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The Current State of SRECS and Residential Solar Power in New Jersey

New Jersey remains one of the top 5 states in the country for Residential Solar Power, yet the market is in a transition period as the SREC 1, the original New Jersey SREC program, transitions into a yet to be defined new program for state incentives. New Jersey has been booming for residential solar power over the past decade. New Jersey this past month installed its 100,000th solar installation; a truly remarkable accomplishment.

The increase in solar capacity has been due in large part to New Jersey’s RPS, also known as the Renewable Energy Portfolio Standard. This is the renewable energy milestones that need to be reached according to state legislature along with the cooperation with the BPU (board of public utilities), and NJ’s Clean Energy Program. The money needed to pay for this renewable capacity comes largely from New Jersey’s ratepayer, which creates a difficult juggling act between hitting the state’s RPS and staying under the state’s “cost cap” which is the max that the cost to provide solar to New Jersey can be realized on a New Jersey customer’s bill.

Currently, the NJ SREC is set to stop once NJ hits 5.1% capacity. After this point, there will need to be a transition program until the next official program rolls out. At this point, one of the biggest struggles is defining when to stop submitting applications for SRECS. New Jersey solar giant, KDC (Kamine Development Company), wrote the legislation which calls for a stop to the SREC program at the “obtainment of 5.1%” of sales. This is, unfortunately, being misinterpreted by the state as being “installed.” Thankfully, MSEIA, New Jersey’s premier solar lobbying group, is working with New Jersey to adjust this understanding. The problem is, if they go to “installed” capacity then those who submitted for SRECs and are still in the queue will be completely out of luck and there is a very real chance of oversupply to the market. If the SREC market is oversupplied by even 1%, there is a risk for catastrophic failure and market crash. This is because the oversupply compounds year over year. For example, if the state is 101% of capacity in year 1, it will install 101%, and then next year still have a 1% overage with the 1% overage from the previous year carrying over making the new overage 102.2% according to the compounding principles.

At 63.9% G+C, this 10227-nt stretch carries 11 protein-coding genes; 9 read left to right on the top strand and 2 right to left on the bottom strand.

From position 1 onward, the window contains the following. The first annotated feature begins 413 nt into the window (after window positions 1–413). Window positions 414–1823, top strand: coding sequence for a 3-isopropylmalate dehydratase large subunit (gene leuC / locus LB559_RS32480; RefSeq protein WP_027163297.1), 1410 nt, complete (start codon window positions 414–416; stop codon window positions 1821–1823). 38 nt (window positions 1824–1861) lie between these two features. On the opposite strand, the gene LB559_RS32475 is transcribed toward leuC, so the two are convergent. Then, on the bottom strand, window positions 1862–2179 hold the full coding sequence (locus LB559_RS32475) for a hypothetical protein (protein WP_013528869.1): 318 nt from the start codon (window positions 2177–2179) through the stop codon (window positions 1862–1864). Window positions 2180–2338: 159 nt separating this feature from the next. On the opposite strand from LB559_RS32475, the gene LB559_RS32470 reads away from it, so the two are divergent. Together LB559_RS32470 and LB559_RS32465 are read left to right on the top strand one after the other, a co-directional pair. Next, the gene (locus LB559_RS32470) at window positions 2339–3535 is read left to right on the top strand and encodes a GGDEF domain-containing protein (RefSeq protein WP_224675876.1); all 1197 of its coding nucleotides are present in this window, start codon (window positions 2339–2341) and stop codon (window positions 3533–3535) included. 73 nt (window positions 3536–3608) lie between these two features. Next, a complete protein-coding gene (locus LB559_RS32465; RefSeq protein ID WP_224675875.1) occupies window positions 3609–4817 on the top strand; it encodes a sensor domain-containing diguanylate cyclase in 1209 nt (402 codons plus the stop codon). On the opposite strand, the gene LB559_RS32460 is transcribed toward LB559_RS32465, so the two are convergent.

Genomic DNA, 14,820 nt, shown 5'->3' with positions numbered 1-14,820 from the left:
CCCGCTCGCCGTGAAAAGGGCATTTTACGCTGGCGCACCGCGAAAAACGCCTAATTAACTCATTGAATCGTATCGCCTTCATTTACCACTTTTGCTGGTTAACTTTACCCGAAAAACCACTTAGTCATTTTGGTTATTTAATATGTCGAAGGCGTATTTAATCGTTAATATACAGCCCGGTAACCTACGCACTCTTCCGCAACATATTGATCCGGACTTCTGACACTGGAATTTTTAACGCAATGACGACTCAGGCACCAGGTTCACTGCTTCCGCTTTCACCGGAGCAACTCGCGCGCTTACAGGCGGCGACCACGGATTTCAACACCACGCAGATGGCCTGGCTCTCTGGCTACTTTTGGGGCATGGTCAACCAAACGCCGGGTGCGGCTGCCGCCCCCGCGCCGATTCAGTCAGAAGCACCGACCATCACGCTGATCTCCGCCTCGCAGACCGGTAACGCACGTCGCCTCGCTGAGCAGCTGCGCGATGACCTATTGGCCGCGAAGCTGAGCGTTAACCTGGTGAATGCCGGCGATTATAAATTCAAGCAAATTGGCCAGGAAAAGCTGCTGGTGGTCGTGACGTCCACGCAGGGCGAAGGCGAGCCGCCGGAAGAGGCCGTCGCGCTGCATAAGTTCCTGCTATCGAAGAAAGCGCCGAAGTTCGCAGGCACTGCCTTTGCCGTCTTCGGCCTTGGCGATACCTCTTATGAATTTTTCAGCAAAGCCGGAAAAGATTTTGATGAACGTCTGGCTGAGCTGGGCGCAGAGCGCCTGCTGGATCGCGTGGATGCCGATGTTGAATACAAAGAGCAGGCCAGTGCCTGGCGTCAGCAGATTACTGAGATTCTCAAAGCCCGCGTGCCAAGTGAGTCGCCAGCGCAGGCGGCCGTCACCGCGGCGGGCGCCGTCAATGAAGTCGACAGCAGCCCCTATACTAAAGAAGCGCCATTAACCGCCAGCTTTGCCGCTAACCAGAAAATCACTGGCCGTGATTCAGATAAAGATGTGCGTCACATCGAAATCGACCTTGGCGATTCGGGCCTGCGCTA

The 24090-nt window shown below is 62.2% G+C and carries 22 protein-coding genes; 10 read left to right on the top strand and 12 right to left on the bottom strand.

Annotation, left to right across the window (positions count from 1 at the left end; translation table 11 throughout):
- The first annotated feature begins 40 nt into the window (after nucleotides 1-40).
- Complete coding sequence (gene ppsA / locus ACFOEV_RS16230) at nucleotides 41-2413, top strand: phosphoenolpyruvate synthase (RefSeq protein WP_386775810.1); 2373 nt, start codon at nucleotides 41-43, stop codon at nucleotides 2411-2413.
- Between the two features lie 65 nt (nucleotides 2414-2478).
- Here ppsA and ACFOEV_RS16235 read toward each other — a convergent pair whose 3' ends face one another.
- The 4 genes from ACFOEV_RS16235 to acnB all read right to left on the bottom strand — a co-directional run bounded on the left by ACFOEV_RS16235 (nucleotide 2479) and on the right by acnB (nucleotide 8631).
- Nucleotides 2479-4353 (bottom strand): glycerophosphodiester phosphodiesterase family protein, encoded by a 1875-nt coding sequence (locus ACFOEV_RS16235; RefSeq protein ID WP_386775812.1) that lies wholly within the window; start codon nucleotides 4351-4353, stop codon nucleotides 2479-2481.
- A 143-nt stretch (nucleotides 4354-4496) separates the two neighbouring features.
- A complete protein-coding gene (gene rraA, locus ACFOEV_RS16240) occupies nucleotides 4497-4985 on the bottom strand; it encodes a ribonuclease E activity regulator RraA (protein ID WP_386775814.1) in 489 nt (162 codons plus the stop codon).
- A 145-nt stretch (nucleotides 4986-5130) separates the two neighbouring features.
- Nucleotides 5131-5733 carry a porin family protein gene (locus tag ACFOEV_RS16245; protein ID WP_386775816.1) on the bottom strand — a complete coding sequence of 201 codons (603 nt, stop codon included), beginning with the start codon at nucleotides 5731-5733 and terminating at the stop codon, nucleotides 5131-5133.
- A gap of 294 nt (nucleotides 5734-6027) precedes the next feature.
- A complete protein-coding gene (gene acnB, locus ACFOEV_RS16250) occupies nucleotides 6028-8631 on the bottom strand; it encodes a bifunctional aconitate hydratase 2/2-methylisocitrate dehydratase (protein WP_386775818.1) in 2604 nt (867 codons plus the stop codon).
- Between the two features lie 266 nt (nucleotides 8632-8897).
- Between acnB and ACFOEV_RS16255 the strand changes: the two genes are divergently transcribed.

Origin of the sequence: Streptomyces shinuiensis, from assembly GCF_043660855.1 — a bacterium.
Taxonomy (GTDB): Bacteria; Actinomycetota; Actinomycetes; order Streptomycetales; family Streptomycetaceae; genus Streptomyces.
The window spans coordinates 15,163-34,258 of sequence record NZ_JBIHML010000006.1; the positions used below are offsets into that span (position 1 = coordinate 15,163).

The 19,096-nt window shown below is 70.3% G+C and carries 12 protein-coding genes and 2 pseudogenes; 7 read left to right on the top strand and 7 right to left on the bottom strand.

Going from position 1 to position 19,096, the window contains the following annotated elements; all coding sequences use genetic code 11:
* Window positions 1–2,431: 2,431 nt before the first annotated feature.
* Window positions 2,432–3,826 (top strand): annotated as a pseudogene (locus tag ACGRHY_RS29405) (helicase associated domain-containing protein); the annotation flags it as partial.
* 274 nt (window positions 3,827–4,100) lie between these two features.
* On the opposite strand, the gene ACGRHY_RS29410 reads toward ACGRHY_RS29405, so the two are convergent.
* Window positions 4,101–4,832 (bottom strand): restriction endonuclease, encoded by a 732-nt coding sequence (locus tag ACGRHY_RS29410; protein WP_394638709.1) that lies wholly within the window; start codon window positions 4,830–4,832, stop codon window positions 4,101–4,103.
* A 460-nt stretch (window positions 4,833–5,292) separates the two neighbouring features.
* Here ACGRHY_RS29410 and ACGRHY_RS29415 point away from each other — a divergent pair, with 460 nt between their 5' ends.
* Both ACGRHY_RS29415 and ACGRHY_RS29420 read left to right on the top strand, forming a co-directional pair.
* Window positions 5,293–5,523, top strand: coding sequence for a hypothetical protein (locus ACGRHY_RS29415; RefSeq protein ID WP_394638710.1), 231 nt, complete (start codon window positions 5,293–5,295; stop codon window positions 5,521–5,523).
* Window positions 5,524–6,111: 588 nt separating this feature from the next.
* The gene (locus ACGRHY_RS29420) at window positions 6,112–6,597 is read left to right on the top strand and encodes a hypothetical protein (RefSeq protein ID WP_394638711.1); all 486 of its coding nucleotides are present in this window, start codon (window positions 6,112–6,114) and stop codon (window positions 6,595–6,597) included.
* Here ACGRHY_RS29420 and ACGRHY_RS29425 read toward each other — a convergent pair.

It is not all scary for solar in New Jersey, it actually appears that sunny skies are ahead. According to MSEIA’s 4th Quarter 2018 member meeting, the BPU will act swiftly to introduce an SREC transition program, and it appears that stopping the 5.1% will occur according to the State’s solar pipeline, rather than the state’s solar capacity. Right now, MSEIA believes that state will hit the 5.1% capacity between December 2018 and March 2019. This can be a great sense of urgency for those considering Residential Solar Power in New Jersey. You may get a better Return on Investment and/or better economics on a solar loan or solar ppa by going solar now. Right now, the SREC program is a 10-year program with a “trade now” price of $211. According to MSEIA, the transition program will look something like 10-year SREC with a fixed price of $170. Still not so bad, considering the SREC market today can always experience some volatility. Installing residential solar power in NJ now or in 2019 means you still get SRECs and will get a chance to take advantage of the 30% solar tax credit in its final year.

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